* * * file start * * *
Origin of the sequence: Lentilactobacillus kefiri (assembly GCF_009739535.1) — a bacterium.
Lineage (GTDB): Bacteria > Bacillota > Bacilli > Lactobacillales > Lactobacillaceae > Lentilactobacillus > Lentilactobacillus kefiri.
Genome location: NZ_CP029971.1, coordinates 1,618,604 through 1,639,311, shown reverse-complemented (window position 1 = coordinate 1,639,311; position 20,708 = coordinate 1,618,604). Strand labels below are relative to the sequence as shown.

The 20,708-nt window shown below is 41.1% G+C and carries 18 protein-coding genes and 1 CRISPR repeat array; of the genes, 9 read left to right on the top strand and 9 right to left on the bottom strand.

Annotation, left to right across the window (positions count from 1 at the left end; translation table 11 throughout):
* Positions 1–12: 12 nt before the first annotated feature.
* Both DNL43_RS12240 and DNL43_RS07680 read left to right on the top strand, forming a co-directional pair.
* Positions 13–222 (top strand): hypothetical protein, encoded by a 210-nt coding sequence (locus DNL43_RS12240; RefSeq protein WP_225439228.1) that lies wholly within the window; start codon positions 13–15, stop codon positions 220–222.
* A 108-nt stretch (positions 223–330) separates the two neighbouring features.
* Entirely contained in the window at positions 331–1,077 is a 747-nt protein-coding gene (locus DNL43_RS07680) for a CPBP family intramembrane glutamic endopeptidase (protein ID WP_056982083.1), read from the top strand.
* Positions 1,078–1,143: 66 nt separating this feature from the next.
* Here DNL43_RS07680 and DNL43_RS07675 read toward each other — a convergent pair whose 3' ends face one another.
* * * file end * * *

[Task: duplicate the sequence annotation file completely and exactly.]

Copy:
Origin of the sequence: Lentilactobacillus kefiri (assembly GCF_009739535.1) — a bacterium.
Lineage (GTDB): Bacteria > Bacillota > Bacilli > Lactobacillales > Lactobacillaceae > Lentilactobacillus > Lentilactobacillus kefiri.
Genome location: NZ_CP029971.1, coordinates 1,618,604 through 1,639,311, shown reverse-complemented (window position 1 = coordinate 1,639,311; position 20,708 = coordinate 1,618,604). Strand labels below are relative to the sequence as shown.

The 20,708-nt window shown below is 41.1% G+C and carries 18 protein-coding genes and 1 CRISPR repeat array; of the genes, 9 read left to right on the top strand and 9 right to left on the bottom strand.

Annotation, left to right across the window (positions count from 1 at the left end; translation table 11 throughout):
* Positions 1–12: 12 nt before the first annotated feature.
* Both DNL43_RS12240 and DNL43_RS07680 read left to right on the top strand, forming a co-directional pair.
* Positions 13–222 (top strand): hypothetical protein, encoded by a 210-nt coding sequence (locus DNL43_RS12240; RefSeq protein WP_225439228.1) that lies wholly within the window; start codon positions 13–15, stop codon positions 220–222.
* A 108-nt stretch (positions 223–330) separates the two neighbouring features.
* Entirely contained in the window at positions 331–1,077 is a 747-nt protein-coding gene (locus DNL43_RS07680) for a CPBP family intramembrane glutamic endopeptidase (protein ID WP_056982083.1), read from the top strand.
* Positions 1,078–1,143: 66 nt separating this feature from the next.
* Here DNL43_RS07680 and DNL43_RS07675 read toward each other — a convergent pair whose 3' ends face one another.